1. All clusters basically fall into two broad categories: High Availability (HA) and HighPerformance Computing (HPC).2 Relevance of the Project in the Present Scenario An eternal struggle in any IT department is in finding a method to squeeze the maximum processing power out of a limited budget. While there have been significant advances in mainframe computing in recent years.1. and yet IT budgets struggle to keep pace with the ever growing demand for yet more power. investment in a single large source of processing power may be the most cost-effective or flexible solution. Unfortunately. enterprises require enormous processing power in order to manage their desktop applications. HA clusters strive to provide extremely reliable services.1 Overview A computer cluster is a group of loosely coupled computers that work together closely so that in many respects they can be viewed as though they are a single computer. Many business processes are extremely heavy users of IT resources. while typically being much more cost-effective than single computers of comparable speed or availability. . databases and knowledge management. but not always. Today more than ever. Clusters are usually deployed to improve performance and/or availability over that provided by a single computer. though some of the largest enterprises require the processing power of a supercomputer. connected to each other through fast local area networks. HPC is a cluster configuration designed to provide greater computational power than one computer alone could provide. The components of a cluster are commonly. Organizations such as the National Oceanic and Atmospheric Administration are able to use clusters to forecast trends in potentially deadly weather conditions. few enterprises can rustle up supercomputer-sized IT budgets.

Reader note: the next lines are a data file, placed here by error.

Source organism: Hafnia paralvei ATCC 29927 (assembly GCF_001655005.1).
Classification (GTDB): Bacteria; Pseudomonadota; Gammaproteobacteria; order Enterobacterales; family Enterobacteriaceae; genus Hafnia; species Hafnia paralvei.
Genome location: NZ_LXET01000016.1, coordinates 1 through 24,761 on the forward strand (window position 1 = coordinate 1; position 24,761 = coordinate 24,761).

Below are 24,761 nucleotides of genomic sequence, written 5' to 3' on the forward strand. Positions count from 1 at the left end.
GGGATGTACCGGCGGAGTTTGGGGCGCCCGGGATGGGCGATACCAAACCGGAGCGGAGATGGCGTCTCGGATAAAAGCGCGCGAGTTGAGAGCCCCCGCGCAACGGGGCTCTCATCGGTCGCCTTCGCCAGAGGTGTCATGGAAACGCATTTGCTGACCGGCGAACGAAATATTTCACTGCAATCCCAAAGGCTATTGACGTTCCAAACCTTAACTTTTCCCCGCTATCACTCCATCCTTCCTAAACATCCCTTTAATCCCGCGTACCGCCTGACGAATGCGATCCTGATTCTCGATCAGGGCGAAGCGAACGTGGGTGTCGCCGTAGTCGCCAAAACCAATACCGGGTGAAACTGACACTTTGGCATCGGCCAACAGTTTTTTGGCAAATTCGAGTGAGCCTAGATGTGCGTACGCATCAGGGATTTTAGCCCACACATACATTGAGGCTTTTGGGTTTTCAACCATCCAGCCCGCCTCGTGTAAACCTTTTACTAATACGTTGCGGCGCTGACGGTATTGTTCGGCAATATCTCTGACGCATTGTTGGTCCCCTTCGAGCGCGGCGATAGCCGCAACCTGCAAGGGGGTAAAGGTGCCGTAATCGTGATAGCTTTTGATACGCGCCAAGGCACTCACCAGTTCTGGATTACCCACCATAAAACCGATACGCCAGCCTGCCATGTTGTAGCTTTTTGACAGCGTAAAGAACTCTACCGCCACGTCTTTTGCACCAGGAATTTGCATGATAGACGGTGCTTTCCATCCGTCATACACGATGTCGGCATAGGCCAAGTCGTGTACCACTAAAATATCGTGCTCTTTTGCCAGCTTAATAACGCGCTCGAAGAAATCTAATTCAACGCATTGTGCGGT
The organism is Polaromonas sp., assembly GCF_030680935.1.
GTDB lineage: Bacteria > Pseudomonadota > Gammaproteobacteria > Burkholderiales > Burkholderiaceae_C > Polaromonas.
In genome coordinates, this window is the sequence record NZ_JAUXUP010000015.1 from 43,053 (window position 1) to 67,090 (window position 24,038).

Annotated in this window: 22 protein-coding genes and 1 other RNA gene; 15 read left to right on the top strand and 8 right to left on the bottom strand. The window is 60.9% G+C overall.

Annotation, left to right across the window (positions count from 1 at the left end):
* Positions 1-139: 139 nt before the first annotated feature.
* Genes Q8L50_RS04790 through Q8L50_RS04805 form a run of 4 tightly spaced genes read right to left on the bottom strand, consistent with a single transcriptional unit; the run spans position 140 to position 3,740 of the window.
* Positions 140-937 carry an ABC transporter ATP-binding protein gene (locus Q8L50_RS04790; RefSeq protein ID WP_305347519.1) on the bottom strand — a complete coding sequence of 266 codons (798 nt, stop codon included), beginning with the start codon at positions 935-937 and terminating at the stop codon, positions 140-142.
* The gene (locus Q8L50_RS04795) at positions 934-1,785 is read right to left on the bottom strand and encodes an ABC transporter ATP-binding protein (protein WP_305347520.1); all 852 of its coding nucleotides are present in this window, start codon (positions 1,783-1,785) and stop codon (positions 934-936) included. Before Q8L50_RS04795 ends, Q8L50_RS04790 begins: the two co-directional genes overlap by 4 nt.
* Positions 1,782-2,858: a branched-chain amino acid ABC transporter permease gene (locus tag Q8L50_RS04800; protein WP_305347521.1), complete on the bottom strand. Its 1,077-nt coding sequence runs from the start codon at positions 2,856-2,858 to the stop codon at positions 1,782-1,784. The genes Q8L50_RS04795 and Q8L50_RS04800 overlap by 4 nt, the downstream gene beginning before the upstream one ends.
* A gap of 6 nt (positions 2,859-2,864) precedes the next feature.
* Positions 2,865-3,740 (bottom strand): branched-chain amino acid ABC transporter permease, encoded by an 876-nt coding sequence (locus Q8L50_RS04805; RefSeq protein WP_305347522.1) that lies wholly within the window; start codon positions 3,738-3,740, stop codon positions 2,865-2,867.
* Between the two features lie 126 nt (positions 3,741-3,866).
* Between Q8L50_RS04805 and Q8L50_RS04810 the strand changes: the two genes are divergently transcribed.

It provides a much more cost-effective solution than single computers of comparable speed or availability.3 Importance of the Project Clusters are deployed to improve performance over that of a single computer. the entire system fails. while mainframe computers have a fixed processing capacity. computer clusters can be easily expanded as requirements change by adding additional nodes to the network. if a node in a computer cluster fails. ensuring that there is no interruption in service. 1.. They are scalable i. IBM did not invent them either. Amdahl's Law describes mathematically the speedup one can expect from parallelizing any given otherwise serially performed task on a parallel architecture. or needed a backup. This article defined the engineering basis for both multiprocessor computing and cluster computing. When a mainframe computer fails. The date of the first is unknown.1. low-cost desktop computers – that provide an attractive alternative to mainframe computers. its operations can be simply transferred to another node within the cluster.e.‖ The formal engineering basis of cluster computing as a means of doing parallel work of any sort was arguably invented by Gene Amdahl of IBM. who invented clusters. many enterprises are now choosing to invest their IT budgets in computer clusters – networks of high-powered. Customers invented clusters.5 History of Clusters The history of cluster computing is best captured by a footnote in Greg Pfister's In Search of Clusters: ―Virtually every press release from DEC mentioning clusters says ‗DEC.4 Need of the Project Instead. but it would be surprising if it was not in the 1960s. 1.‘. or even late 1950s. as soon as they could not fit all their work on one computer. However. who in 1967 published what has come to be regarded as the seminal paper on parallel processing: Amdahl's Law.. where the primary differentiator is whether or not the interprocessor communications are supported "inside" the computer (on for example a .